10 Reasons to Love ‘Bird of the Year’

…and why we should have ‘Critter of the Year”

Posted by @mc_stanley1

When you’re completely swamped and just trying to get through the day hour by hour, hoping to find Hermione Granger’s time-turner, how do you get through the massive stress of being overloaded*?

The answer for me this week has been NZ ‘Bird of The Year’.

Bird of the Year voting has filled Twitter with the most amazing positive energy and opportunities to smile.

Here’s why I think ‘Bird of the Year’ is awesome:

  1. It’s a stress-relieving reward: “If I just finish marking this assignment, I can have a sneaky peek at the hilarious memes” (healthier for mind & body than food rewards!)
meme

Two of the of many awesome memes – check out whio & weka memes too!

2. Breaks down stereotypes – it’s a brilliant opportunity to showcase that scientists are creative, and funny. Scientists such as Stephanie Galla and Josie Galbraith show us that science and art go hand-in-hand (I’m jealous).

 

kaki

Art by Josie Galbraith, Auckland War Memorial Museum (Left) and Stephanie Galla, University of Canterbury (Right)

3. #Scicomm (science communication) is increasingly important in an age where there is a distrust in science among some groups. Ecologists throughout NZ are developing their fledgling #scicomm wings this week and communicating the incredible reasons why these birds are important. While some are old hands at this.

Here’s a couple:

Josie Galbraith on the numbers of Kakī left in the wild: “There are probably more cats on your street than that, more cocopops in your bowl, more lone socks in your drawers.”

tinder

Stephanie Galla’s  genius scicomm – explaining the kakī captive breeding programme by putting kakī on Tinder.

4. What biodiversity in Aotearoa-New Zealand needs is for people to care. And people to care enough to do something about it. We need people other than us biodiversity nerds to care and that means engaging people other than our own peer groups. The Bird of Year has seen some high profile supporters, including the Prime Minister (Black Petrel – ‘the bogan bird’), raise the profile of their chosen species – reaching more New Zealanders we could ever do alone.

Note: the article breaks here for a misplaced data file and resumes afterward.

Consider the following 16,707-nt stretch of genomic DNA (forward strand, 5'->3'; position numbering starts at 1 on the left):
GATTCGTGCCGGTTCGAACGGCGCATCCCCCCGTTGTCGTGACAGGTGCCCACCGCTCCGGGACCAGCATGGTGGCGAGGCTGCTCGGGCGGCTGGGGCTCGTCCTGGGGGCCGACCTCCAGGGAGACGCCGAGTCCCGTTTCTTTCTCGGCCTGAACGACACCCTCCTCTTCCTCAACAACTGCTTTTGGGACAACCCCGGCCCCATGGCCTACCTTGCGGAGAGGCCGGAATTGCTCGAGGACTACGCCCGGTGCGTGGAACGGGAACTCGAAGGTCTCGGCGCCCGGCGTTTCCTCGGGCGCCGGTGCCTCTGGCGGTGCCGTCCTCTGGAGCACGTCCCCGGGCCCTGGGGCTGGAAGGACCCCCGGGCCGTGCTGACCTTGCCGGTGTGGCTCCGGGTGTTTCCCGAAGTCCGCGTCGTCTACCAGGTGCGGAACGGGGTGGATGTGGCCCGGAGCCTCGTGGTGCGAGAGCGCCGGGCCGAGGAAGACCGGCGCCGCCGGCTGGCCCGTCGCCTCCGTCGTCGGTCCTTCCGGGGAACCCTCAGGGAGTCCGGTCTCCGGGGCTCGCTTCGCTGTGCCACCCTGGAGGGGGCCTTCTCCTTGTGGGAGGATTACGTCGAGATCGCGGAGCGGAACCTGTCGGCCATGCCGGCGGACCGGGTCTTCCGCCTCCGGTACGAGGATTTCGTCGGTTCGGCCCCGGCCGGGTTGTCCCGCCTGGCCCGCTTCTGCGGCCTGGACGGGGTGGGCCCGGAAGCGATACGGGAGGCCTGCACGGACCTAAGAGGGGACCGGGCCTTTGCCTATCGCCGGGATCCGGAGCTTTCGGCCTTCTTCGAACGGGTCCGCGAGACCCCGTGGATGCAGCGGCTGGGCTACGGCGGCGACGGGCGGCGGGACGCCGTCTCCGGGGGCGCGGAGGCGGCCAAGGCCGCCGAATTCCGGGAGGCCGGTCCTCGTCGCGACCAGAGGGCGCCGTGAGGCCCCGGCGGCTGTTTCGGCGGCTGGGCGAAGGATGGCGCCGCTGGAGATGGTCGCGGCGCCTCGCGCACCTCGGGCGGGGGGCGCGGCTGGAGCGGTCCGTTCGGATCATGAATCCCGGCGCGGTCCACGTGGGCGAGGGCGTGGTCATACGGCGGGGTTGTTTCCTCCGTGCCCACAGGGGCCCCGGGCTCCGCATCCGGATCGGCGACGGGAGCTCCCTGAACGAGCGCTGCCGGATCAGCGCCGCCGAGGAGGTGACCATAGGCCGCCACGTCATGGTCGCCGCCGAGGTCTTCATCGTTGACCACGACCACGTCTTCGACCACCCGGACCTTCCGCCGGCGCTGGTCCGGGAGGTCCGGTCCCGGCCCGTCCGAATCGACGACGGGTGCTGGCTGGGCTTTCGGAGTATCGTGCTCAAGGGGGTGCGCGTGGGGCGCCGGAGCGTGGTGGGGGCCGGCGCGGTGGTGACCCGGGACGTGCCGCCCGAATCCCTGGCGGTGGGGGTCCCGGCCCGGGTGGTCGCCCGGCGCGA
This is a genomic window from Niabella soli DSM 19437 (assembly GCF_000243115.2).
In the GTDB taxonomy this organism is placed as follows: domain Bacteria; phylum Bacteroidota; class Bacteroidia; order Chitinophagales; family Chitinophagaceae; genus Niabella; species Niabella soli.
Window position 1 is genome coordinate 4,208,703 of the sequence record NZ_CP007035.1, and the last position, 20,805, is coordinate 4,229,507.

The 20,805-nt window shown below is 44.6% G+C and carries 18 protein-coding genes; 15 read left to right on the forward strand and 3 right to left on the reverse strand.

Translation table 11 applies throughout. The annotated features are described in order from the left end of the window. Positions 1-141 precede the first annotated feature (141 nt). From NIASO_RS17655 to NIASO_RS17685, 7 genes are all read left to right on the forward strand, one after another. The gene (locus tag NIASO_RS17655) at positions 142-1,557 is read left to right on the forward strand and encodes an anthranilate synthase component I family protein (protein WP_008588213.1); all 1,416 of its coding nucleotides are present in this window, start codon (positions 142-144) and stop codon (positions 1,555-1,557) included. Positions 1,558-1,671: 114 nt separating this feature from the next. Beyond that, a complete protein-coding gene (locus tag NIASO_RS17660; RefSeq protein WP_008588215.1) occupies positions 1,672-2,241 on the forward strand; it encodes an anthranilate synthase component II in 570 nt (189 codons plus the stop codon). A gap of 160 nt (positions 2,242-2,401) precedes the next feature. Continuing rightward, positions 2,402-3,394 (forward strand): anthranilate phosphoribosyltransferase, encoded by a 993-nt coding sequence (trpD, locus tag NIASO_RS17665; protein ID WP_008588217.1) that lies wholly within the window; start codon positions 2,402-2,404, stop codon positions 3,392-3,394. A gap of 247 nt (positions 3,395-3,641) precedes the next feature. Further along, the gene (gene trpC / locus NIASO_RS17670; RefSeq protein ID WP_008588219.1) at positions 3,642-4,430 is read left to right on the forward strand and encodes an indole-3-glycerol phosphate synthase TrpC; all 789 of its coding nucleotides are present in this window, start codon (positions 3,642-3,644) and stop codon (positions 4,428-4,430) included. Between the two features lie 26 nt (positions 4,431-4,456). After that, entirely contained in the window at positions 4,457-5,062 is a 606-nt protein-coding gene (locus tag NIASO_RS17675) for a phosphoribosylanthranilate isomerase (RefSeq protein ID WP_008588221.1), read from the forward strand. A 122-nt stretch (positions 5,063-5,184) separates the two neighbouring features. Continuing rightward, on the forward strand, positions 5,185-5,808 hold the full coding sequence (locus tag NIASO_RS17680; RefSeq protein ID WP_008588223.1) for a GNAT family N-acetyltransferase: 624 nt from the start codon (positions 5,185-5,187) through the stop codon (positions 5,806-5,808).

comedians

While Bill Bailey and Stephen Fry are onboard, #TeamKakī tries desperately to attract Sam Neil @TwoPaddocks attention, while #TeamHihi are trying to win over Hilary Barry @Hilary_Barry. Come on Sam!

5. Talking to people about why they are voting for a particular species is fascinating and tells us something about nature connection. Some examples:

  • ‘I’m not voting for something I’ve never seen’
  • ‘That bird doesn’t need a profile, not voting for that’
  • ‘It’s won before, it [kakapo] should be deleted’
  • ‘It’s not even endangered’
  • ‘I like an underdog’
  • ‘A robin almost stood on my shoe – it was so cool’
  • ‘But it’s got a tiny head and beady red eyes’
  • ‘They shouldn’t lump all the shags together, no one can connect with a lumpy shag

6. Tea room battles: again with the people interaction – it’s fascinating watching the tearoom come alive with fiery debate about which bird should win (& why you shouldn’t jump ship just because your bird didn’t win last year).

7. Because kakī have to win:

No other native bird is more kiwi than the kakī.  They wear an all black jersey, and every day is Red Socks Day. Josie Galbraith

8. Because who doesn’t love a scandal?

scandal

This has opened up a whole thread on Australians and shags – great mid-marking silliness

9. Because it paves the way for Critter of the Year! Yes New Zealand! No one can possibly wait another year for the enjoyment Bird of the Year has brought us! We need to vote on the forgotten fauna – the freaky but awesome Peripatus, the Otaaaaaaaago skink, and the glorious Powelliphanta snail. Come on NZ Entomological Society! Forest & Bird! RNZ! #CritteroftheWeek

And finally…

10. Because of this:

sad birds

 

IMG_9315 (2)Dr Margaret Stanley is an Associate Professor in Ecology, School of Biological Sciences, University of Auckland and is the programme director of the Masters in Biosecurity and Conservation. Her interests in terrestrial community ecology are diverse, but can be grouped into three main research strands: urban ecology; invasion ecology; and plant-animal interactions.

* besides having an awesome husband who steps up to do far more than his share of kid duty 🙂

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